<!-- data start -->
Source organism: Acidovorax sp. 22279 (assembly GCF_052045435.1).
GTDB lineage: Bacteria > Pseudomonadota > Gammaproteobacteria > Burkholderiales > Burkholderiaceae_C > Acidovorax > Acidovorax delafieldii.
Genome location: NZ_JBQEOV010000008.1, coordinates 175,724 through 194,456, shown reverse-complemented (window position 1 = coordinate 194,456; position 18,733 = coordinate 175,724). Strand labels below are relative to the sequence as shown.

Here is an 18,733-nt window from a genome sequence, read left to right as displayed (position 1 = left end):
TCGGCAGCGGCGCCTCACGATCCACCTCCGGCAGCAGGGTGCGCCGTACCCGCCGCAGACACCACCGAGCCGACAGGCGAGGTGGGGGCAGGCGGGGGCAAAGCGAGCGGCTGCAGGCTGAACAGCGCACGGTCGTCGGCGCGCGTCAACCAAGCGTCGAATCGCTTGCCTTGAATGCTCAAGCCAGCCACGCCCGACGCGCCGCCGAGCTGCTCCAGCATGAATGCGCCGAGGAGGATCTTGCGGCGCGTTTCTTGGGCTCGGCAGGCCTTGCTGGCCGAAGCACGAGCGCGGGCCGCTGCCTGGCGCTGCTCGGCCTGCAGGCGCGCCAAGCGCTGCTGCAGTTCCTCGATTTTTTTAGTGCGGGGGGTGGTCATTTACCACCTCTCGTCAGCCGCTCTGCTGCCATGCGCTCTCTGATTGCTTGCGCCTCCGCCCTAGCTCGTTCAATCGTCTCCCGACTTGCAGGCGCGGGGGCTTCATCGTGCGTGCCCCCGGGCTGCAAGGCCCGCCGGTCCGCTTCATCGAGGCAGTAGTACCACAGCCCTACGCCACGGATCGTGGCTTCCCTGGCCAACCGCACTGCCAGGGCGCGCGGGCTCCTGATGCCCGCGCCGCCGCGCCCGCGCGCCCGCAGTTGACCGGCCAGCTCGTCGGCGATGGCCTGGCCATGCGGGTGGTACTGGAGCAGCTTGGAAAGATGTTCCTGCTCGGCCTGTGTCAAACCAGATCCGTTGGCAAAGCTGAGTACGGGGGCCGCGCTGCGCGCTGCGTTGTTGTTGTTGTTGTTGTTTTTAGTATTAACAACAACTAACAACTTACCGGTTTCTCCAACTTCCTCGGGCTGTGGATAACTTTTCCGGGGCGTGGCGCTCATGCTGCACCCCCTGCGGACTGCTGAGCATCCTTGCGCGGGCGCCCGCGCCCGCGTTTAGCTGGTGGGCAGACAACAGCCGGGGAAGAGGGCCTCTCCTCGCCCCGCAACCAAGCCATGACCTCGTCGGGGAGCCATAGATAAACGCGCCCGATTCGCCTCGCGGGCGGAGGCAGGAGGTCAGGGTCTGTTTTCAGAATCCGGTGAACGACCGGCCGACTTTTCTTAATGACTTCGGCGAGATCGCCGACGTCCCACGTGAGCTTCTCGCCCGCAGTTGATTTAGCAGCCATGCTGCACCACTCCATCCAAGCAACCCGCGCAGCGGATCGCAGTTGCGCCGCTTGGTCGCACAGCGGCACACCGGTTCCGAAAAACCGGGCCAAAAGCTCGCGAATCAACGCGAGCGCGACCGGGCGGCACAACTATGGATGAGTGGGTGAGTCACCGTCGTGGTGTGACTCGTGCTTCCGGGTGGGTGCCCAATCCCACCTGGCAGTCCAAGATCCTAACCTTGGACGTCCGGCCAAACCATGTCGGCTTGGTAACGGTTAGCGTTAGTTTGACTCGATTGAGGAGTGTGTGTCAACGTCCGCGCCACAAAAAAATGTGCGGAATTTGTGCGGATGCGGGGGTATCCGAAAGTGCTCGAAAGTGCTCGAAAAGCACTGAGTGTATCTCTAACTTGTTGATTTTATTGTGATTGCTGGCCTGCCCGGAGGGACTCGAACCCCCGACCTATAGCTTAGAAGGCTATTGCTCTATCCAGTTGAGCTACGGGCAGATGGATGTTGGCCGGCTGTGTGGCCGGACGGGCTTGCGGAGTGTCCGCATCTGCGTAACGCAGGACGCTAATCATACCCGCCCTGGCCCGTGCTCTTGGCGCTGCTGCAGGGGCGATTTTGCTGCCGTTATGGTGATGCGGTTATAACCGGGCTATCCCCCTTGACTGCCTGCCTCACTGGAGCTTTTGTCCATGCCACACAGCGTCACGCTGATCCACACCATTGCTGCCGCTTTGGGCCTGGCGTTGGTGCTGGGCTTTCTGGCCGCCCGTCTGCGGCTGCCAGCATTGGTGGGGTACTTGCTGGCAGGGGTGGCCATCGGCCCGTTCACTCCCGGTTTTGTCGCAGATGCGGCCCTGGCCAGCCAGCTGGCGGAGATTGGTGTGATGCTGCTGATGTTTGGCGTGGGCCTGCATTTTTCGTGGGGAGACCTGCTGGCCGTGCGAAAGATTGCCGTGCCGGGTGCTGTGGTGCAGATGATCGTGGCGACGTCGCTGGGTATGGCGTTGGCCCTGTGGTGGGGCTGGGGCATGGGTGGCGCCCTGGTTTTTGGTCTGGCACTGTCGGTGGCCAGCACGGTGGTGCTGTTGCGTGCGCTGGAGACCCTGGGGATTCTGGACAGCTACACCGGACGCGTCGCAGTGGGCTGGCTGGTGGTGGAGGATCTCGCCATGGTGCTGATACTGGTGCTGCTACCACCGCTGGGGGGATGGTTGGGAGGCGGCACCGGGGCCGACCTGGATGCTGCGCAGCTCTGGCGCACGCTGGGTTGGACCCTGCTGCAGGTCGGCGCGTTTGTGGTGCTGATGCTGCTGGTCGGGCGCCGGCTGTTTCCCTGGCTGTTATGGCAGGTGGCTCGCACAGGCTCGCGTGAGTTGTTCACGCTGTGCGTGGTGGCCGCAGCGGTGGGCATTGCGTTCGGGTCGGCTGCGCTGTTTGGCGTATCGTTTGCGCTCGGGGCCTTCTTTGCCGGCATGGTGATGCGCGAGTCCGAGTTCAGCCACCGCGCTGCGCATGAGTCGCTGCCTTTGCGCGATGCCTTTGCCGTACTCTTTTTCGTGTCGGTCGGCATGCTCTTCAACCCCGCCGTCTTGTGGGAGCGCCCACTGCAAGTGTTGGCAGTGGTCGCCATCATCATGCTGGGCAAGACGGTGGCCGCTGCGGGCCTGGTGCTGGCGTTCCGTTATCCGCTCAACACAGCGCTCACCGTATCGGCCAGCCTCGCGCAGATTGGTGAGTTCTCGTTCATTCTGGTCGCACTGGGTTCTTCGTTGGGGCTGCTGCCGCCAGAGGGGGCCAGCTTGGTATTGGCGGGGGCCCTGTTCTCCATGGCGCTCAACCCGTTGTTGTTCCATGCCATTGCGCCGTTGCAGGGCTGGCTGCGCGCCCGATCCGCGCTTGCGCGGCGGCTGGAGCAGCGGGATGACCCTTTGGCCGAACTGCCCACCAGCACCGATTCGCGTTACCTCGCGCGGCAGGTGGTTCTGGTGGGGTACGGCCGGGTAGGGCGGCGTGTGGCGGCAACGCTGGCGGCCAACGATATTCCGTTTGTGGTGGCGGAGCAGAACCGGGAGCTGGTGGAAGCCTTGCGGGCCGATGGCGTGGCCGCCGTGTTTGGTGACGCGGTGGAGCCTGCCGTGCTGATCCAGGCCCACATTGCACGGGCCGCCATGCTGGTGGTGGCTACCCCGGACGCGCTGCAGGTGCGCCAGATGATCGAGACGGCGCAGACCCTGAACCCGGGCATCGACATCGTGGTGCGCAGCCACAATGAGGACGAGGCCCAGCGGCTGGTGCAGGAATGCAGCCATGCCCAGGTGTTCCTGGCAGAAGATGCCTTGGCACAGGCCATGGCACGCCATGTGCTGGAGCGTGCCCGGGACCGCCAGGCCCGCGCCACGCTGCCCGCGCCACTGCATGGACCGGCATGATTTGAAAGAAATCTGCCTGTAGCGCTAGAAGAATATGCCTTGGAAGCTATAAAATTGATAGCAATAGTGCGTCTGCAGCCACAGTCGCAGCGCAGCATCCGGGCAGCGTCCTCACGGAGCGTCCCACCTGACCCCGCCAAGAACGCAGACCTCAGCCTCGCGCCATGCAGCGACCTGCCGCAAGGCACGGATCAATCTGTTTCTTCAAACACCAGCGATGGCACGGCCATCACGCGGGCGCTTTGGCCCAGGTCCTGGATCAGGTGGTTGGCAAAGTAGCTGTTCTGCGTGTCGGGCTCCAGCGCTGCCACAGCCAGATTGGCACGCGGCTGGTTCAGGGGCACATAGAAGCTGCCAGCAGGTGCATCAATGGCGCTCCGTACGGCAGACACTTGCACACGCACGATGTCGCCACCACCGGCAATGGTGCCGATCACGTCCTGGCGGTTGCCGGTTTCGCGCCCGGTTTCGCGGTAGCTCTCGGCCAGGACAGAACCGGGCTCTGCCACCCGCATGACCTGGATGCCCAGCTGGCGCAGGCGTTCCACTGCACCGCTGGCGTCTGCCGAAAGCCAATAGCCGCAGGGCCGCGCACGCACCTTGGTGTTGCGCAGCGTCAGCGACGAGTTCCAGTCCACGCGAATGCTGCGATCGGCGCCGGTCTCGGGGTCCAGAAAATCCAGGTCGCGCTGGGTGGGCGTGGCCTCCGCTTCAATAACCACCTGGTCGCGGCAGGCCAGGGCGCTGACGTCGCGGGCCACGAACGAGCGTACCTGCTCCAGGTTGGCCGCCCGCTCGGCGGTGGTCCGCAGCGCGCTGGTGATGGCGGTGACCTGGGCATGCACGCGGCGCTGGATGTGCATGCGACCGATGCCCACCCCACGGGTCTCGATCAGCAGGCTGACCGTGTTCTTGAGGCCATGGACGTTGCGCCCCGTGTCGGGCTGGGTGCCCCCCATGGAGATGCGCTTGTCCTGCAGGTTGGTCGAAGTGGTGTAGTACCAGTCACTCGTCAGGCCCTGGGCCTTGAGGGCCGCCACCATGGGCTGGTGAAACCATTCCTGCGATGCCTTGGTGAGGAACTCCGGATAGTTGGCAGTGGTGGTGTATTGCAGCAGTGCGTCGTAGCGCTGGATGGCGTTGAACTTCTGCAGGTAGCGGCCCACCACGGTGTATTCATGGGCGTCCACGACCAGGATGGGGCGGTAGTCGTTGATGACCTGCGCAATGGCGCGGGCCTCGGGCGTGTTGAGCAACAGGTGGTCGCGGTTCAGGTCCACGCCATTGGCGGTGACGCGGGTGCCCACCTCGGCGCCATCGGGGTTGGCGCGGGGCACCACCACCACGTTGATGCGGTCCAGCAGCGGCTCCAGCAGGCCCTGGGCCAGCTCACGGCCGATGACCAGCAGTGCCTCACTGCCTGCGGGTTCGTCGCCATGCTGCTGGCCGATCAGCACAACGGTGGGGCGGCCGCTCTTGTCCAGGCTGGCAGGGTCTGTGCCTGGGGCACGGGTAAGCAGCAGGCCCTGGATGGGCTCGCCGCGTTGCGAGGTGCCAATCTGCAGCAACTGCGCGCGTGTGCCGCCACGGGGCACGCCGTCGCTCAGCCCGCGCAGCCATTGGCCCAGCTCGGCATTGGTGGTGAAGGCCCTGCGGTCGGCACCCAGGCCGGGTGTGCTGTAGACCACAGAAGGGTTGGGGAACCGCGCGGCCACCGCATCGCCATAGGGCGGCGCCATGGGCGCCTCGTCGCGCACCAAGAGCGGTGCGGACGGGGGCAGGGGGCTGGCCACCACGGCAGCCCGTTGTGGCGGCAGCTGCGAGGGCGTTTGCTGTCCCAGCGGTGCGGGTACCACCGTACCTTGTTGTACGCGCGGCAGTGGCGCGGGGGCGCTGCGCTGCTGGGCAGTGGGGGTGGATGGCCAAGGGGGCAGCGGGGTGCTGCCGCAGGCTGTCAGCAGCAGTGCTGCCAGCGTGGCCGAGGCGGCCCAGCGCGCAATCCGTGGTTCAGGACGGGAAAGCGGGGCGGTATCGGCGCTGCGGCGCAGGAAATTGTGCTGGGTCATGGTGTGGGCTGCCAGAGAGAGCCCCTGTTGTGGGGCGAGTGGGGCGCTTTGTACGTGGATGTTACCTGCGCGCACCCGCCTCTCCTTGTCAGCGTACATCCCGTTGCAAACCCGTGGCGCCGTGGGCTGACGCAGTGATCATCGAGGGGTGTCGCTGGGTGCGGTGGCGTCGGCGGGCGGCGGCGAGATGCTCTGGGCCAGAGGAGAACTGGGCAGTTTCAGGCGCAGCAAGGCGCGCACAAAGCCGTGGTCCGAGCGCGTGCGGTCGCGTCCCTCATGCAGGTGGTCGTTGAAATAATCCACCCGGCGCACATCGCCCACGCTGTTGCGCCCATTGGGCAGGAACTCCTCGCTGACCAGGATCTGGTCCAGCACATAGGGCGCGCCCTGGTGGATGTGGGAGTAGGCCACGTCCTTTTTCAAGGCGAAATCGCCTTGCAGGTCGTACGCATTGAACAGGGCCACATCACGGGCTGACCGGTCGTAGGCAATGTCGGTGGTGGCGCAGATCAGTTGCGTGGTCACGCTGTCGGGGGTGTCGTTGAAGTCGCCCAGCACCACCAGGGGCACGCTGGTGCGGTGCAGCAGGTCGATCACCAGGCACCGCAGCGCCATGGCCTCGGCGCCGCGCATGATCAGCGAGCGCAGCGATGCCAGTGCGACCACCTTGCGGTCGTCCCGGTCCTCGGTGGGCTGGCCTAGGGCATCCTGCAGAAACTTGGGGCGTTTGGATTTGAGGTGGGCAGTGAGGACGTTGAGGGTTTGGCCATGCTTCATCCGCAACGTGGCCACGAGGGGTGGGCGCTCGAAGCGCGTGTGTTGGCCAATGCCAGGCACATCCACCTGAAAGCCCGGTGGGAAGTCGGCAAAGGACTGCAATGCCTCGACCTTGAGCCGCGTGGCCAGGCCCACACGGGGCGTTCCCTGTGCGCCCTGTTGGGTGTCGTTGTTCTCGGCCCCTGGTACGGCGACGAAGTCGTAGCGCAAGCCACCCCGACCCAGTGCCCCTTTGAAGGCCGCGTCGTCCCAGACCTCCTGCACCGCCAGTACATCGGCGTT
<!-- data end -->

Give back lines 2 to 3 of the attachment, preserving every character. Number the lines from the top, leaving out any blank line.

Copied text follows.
GTDB lineage: Bacteria > Pseudomonadota > Gammaproteobacteria > Burkholderiales > Burkholderiaceae_C > Acidovorax > Acidovorax delafieldii.
Genome location: NZ_JBQEOV010000008.1, coordinates 175,724 through 194,456, shown reverse-complemented (window position 1 = coordinate 194,456; position 18,733 = coordinate 175,724). Strand labels below are relative to the sequence as shown.